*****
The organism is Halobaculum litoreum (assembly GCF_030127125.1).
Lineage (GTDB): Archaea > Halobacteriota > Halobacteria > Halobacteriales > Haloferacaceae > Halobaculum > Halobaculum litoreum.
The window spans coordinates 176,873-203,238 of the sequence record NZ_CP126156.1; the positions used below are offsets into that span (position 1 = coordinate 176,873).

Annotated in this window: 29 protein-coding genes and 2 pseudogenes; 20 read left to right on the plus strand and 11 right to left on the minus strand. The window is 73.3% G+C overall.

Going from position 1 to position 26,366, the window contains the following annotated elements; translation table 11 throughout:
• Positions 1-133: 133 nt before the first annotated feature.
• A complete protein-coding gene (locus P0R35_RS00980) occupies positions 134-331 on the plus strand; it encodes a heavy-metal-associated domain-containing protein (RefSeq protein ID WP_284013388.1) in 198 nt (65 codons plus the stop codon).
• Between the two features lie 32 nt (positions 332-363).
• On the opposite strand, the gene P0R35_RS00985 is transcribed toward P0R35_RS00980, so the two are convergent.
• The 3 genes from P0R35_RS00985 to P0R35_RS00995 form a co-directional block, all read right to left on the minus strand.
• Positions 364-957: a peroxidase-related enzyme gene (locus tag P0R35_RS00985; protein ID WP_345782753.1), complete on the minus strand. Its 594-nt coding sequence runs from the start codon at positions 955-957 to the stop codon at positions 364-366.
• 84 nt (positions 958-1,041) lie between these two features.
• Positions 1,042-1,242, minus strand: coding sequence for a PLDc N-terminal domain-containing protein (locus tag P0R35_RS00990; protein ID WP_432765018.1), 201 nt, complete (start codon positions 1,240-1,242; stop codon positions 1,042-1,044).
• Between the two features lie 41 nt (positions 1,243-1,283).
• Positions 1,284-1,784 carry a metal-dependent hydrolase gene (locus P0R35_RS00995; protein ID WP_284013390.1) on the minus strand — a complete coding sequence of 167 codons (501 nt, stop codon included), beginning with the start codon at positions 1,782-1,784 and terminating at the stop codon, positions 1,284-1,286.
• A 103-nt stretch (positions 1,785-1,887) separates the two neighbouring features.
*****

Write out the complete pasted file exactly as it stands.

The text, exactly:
The organism is Halobaculum litoreum (assembly GCF_030127125.1).
Lineage (GTDB): Archaea > Halobacteriota > Halobacteria > Halobacteriales > Haloferacaceae > Halobaculum > Halobaculum litoreum.
The window spans coordinates 176,873-203,238 of the sequence record NZ_CP126156.1; the positions used below are offsets into that span (position 1 = coordinate 176,873).

Annotated in this window: 29 protein-coding genes and 2 pseudogenes; 20 read left to right on the plus strand and 11 right to left on the minus strand. The window is 73.3% G+C overall.

Going from position 1 to position 26,366, the window contains the following annotated elements; translation table 11 throughout:
• Positions 1-133: 133 nt before the first annotated feature.
• A complete protein-coding gene (locus P0R35_RS00980) occupies positions 134-331 on the plus strand; it encodes a heavy-metal-associated domain-containing protein (RefSeq protein ID WP_284013388.1) in 198 nt (65 codons plus the stop codon).
• Between the two features lie 32 nt (positions 332-363).
• On the opposite strand, the gene P0R35_RS00985 is transcribed toward P0R35_RS00980, so the two are convergent.
• The 3 genes from P0R35_RS00985 to P0R35_RS00995 form a co-directional block, all read right to left on the minus strand.
• Positions 364-957: a peroxidase-related enzyme gene (locus tag P0R35_RS00985; protein ID WP_345782753.1), complete on the minus strand. Its 594-nt coding sequence runs from the start codon at positions 955-957 to the stop codon at positions 364-366.
• 84 nt (positions 958-1,041) lie between these two features.
• Positions 1,042-1,242, minus strand: coding sequence for a PLDc N-terminal domain-containing protein (locus tag P0R35_RS00990; protein ID WP_432765018.1), 201 nt, complete (start codon positions 1,240-1,242; stop codon positions 1,042-1,044).
• Between the two features lie 41 nt (positions 1,243-1,283).
• Positions 1,284-1,784 carry a metal-dependent hydrolase gene (locus P0R35_RS00995; protein ID WP_284013390.1) on the minus strand — a complete coding sequence of 167 codons (501 nt, stop codon included), beginning with the start codon at positions 1,782-1,784 and terminating at the stop codon, positions 1,284-1,286.
• A 103-nt stretch (positions 1,785-1,887) separates the two neighbouring features.